• The enneagram – (a psychological paradigm derived from the Egyptian mysteries, Pythagoras and the Sufi mystics).
  • The labyrinth – (a circular prayer-walk, found in many religious traditions, to produce union with the divine).
  • Lectio divina – (meditative reading that awakens contemplation beyond the text).
  • Yoga – (“yoked to god” in Sanskrit).

Not every Christian who has walked a labyrinth or gone to a yoga class is a pagan! But all Christians need to understand that these techniques, no matter what Christian twist is put on them, view reality from a Oneist perspective. Evangelical leaders of the contemplative movement have ditched the theology of the Bible to cite Roman priests known as mystics and devotees of religious syncretism: Fathers Thomas Keating, Thomas Merton, Basil Pennington, Bob Ochs, Richard Rohr and Anglo-Catholic mystic, Evelyn Underhill, as well as the influential modern Buddhist philosopher, Ken Wilber. The “New Monastics for a New Humanity in a New World” will not save us from the Lie.

The “Great Emergence” of the interfaith movement assumes that all the religions agree on the inner core of mystical “spirituality.” Is it any wonder that some evangelical contemplative leaders now deny the atonement of Christ as the central truth of the gospel and openly fellowship with all religions? Synagogue 3000, a group of mystical Kabbalistic rabbis invited Tony Jones, Doug Pagitt, Dwight Friesen and Dieter Zander to attend their 2006 meeting as advisors. Both groups spoke of deep spiritual fellowship. This trend silences the gospel and draws unsuspecting Christians into interfaith commitments that lead to Oneist heresy.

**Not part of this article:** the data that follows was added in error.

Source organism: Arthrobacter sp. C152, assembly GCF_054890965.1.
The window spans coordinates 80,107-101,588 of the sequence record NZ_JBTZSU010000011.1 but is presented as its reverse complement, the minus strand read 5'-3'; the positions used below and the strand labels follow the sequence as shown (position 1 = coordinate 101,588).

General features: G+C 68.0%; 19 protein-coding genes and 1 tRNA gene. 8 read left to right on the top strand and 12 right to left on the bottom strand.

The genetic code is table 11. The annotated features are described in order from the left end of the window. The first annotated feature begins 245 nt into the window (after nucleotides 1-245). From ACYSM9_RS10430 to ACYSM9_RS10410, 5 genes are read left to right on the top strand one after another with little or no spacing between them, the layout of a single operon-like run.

One pastor was concerned about the use of pagan worship techniques, including the labyrinth, in some State Conventions of Southern Baptist churches. When he warned the larger group of leaders about the dangers of such techniques, he was assured that they were only used to “go deeper with God.” This pastor is seeing straight, and large sections of Evangelicalism are being seduced by religious Oneism.

The Power of Modern Religious Syncretism

Syncretism is facilitated by the “global village” in which movements on one side of the globe instantly affect the other. The East brought mystical spirituality west not only to ex-secularists, but also to mainline churches. In modern ecumenism, Eastern spirituality is the motor and means of global interfaith programs. “Doctrine divides, the spirit unites,” now defines “spirit” as the animating force of all religions.

As a specific example, a group called the International Council of World Religions Cultures includes representatives of all races, religions, nationalities and socioeconomic strata. Their logo depicts Mother Nature as a winsome wench, exactly as ancient religions depicted the Goddess. Who can resist a global union of nations, peoples and religions for the “common good”? A hyped-up description of planetary crisis is combined with an apocalyptic optimism for a dawning spiritual utopia. The argument goes like this: the world is in a mess; economies are desperately uncertain; the globe is warming to infernal levels; cataclysmic ecological disasters threaten our survival; we are overpopulated and spinning out of control. Only spiritual transformation will save us. But never fear. The “human factor” is here! Spirituality and human potential now embrace all dimensions of the cosmos.

Pagan Power Conspiracy?